From 1980 until 1996, six different schools won the ACC Tournament, and keep in mind the league had just eight members until 1992 when FSU came aboard. Miami, Virginia Tech and Boston College didn’t arrive until the 2000s. UNC won five titles, Duke four, Georgia Tech three, N.C. State and Wake Forest two each, and Maryland captured one championship.
Is there a national title contender in the ACC this season?
I have a feeling a certain fanbase in Raleigh answered, “yes”. After all, NC State is certainly talented and who can deny the experience that the Pack picked up making a run to the Sweet 16 a year ago? On top of that NC State added a highly touted freshman class, but let’s rewind back to Mid-March for a second. On March 10th, NC State played in the ACC tournament semifinal against UNC. CJ Leslie fouled out with 8 minutes left (seems like forever ago) and NC State’s chances seemed slim. NC State ultimately fought back in that game but just missed out on an opportunity to play in the ACC Tourney Championship game against FSU. Ultimately, NC State was the very last team announced on Selection Sunday. If NC State wasn’t selected that Sunday, where would your expectations be? NC State was that close to not making the tournament.
Ultimately, there is a NCAA Title Contender recipe that you can compare your team to to determine if they are a contender or pretender. In general, if there are 3 or more NBA players on your roster then you have a good shot at a national championship. If you have 2 NBA players on your roster, then you have a shot but it will take a greater team effort for your team to become a national title contender. If you have just 1 NBA player, then your margin of error is even smaller. Let’s go through team by team in the ACC and see if any of the teams are contenders.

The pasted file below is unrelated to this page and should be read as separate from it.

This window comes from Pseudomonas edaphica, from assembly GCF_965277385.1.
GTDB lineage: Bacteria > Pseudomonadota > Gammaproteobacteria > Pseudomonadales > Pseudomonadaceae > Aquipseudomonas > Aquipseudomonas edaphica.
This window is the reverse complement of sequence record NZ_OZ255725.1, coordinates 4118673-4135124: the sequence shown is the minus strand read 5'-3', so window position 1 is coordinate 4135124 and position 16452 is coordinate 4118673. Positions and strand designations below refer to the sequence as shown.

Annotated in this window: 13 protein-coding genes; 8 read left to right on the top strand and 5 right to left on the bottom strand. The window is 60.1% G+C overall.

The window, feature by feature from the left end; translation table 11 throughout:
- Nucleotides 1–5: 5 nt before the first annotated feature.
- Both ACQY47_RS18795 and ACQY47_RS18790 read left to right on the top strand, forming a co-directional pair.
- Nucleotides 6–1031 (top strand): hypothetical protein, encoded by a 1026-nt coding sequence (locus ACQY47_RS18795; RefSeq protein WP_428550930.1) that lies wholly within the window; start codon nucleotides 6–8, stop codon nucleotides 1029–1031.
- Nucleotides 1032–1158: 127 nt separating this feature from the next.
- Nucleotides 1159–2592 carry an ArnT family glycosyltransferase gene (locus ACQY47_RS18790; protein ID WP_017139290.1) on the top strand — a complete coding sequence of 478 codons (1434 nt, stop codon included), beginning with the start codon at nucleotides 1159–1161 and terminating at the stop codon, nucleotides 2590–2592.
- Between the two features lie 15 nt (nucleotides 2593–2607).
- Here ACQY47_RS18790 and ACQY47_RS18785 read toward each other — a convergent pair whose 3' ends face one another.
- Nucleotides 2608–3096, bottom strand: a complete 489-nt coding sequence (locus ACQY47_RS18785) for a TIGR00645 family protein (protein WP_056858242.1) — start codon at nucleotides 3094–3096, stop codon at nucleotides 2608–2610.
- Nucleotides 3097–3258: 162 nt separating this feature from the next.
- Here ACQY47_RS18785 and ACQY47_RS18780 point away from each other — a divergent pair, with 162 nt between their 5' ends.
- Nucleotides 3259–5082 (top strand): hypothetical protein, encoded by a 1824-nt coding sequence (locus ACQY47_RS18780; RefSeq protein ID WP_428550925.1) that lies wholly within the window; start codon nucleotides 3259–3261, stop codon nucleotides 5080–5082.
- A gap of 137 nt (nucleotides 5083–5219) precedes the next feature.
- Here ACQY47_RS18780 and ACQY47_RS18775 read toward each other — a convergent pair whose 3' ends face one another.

* Duke: If Miles Plumlee is a NBA player than Mason likely is as well. The only other NBA caliber player on the roster is Rodney Hood and he isn’t eligible due to transfer rules. There are a lot of fringe guys on the Duke roster that will have to continue to progress to get to the league including Alex Murphy and Rasheed Sulaimon.
* FSU: Michael Snaer is a fringe guy due to his size.
* Miami: Kenny Kadji is a pro without a doubt in my mind. Other than that, Rion Brown stands out as a guy that could warrant attention, but his game needs to progress.
* North Carolina: James Michael McAdoo is a NBA talent in the same mold as Mason Plumlee, lots of athleticism but needs to add the skill to go with it. Marcus Paige is young but said to be the real deal, hard for me to add him to this list. The other guy for UNC that might deserve to be here is Reggie Bullock but consistency is needed before I could write him down in pen.
* NC State: If head matched skill, Calvin Leslie is a no brainer here. Lorenzo Brown may be good enough as well, but his perimeter shooting needs to come a lot further before he is a NBA player. Rodney Purvis is undersized for the NBA game at the shooting guard position.
Jason Jordan (USAToday)
Crazy stuff college coaches tell elite basketball recruits
There’s a running joke among elite high school basketball players that college coaches “probably just change the names and forward the same texts,” according to Archbishop Mitty (San Jose, Calif.) senior forward Aaron Gordon.
He would know. The No. 6 overall prospect in the ESPN 100, Gordon has caught coaches double-dipping with their sales pitches.
“I had a school tell me that if I came there I’d definitely be Player of the Year, but then I talked to my friend and he told me that they told him the exact same thing,” said Gordon, who’s being courted by the likes of Kentucky, Arizona and Stanford. “I don’t know how we’re both going to be Player of the Year.”